Celia: “Oh Charles—a woman needs certain things. She needs to be loved, wanted, cherished, sought after, wooed, flattered, cosseted, pampered. She needs sympathy, affection, devotion, understanding, tenderness, infatuation, adulation, idolatry—that isn't much to ask, is it Charles?” 
Thus love can make us disregard most defects and deficiencies, and make us deal with blemishes as though they were embellishments—even when, as Shakespeare said, we still may be aware of them:
WHEN my love swears that she is made of
I do believe her, though I know she lies,
That she might think me some untutor'd youth,
Unskilful in the world's false forgeries.
Thus vainly thinking that she thinks me young,
Although I know my years be past the best,
I smiling credit her false-speaking tongue,
Outfacing faults in love with love's ill rest.
But wherefore says my love that she is young?
And wherefore say not I that I am old?
O, love's best habit is a soothing tongue,
And age, in love, loves not to have years told.
Therefore I'll lie with love, and love with me,
Since that our faults in love thus smother'd be.”
We are equally apt to deceive ourselves, not only in our personal lives but also when dealing with abstract ideas. There, too, we frequently find ways to keep inconsistent or discordant beliefs. Listen to Richard Feynman’s words:
“That was the beginning and the idea seemed so obvious to me that I fell deeply in love with it. And, like falling in love with a woman, it is only possible if you don't know too much about her, so you cannot see her faults. The faults will become apparent later, but after the love is strong enough to hold you to her. So, I was held to this theory, in spite of all the difficulties, by my youthful enthusiasm.”— 1966 Nobel Prize lecture.
What does a lover actually love? That word ought to cover the one you adore—but if your goal is just to extend the pleasure that comes when doubts get suppressed, then you’re only in love with Love itself.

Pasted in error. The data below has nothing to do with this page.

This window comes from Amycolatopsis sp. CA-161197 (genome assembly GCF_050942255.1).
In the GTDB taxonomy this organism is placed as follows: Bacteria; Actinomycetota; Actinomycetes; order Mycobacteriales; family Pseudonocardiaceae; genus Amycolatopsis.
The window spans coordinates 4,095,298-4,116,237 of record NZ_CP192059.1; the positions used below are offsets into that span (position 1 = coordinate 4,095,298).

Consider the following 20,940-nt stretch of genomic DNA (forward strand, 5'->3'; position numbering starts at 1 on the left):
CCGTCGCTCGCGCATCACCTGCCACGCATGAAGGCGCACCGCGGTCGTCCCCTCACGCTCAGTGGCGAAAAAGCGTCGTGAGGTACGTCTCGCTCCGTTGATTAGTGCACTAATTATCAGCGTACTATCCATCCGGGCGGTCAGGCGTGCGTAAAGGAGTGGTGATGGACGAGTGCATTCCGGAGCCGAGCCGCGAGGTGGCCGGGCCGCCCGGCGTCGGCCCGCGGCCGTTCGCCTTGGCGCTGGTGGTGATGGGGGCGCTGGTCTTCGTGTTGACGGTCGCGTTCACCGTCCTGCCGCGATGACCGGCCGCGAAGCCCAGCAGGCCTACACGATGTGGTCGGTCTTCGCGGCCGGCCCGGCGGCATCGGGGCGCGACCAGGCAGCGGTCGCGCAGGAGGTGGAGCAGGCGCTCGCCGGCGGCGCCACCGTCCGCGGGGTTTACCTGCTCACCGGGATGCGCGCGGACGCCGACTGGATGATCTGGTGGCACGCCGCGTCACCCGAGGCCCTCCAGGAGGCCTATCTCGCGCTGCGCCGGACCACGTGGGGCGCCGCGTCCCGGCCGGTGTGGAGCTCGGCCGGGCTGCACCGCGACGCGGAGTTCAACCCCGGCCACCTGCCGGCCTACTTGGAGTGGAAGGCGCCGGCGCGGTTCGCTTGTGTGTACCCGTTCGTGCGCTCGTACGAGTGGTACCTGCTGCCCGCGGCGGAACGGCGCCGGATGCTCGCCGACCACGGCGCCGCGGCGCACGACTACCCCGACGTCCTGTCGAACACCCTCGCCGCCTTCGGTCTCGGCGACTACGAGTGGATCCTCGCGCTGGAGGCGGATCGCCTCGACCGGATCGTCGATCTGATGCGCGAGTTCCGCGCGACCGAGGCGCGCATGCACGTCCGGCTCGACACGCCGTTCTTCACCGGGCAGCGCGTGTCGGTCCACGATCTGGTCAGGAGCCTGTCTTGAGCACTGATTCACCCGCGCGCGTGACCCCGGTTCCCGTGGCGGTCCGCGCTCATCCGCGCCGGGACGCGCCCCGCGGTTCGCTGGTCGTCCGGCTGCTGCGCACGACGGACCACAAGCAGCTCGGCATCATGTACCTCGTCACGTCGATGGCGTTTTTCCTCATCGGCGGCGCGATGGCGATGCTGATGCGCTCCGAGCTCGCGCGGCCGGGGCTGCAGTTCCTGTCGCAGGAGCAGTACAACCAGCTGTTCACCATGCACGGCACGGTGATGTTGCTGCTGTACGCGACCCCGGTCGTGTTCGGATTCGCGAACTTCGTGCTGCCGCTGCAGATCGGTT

Citizen: Your description of ‘love’ in the section above spoke only of transient infatuation—of sexual lust and extravagant passion. It left out most of what we usually mean by that word—such as loyalty and tenderness, or attachment, trust, and companionship.
Indeed, once those short-lived attractions fade, they sometimes go on to be replaced by more enduring relationships, in which we exchange our own interests for those of the persons to whom we’re attached:
Love, n. That disposition or state of feeling with regard to a person which (arising from recognition of attractive qualities, from instincts of natural relationship, or from sympathy) manifests itself in solicitude for the welfare of the object, and usually also in delight in his or her presence and desire for his or her approval; warm affection, attachment. —Oxford English Dictionary
Yet even this conception of love is too narrow to cover enough, because Love is a kind of suitcase-like word, which includes other kinds of attachments like these:
The love of a parent for a child.
A child's affection for parents and friends.
The bonds that make lifelong companionships.
Attachments of members to groups or their leaders.
We also apply that same word ‘love’ to our fondness for objects, events, and beliefs.
A convert's adherence to doctrine or
A patriot's allegiance to country or nation.
A scientist's passion for finding new truths.
A mathematician's devotion to proofs.
We thus apply 'love' to our likings for things that we treasure, desire, or fill us with pleasure. We apply it to bonds that are sudden and brief, but also to those that increase through the years. Some occupy just small parts of our minds, while others pervade our entire lives.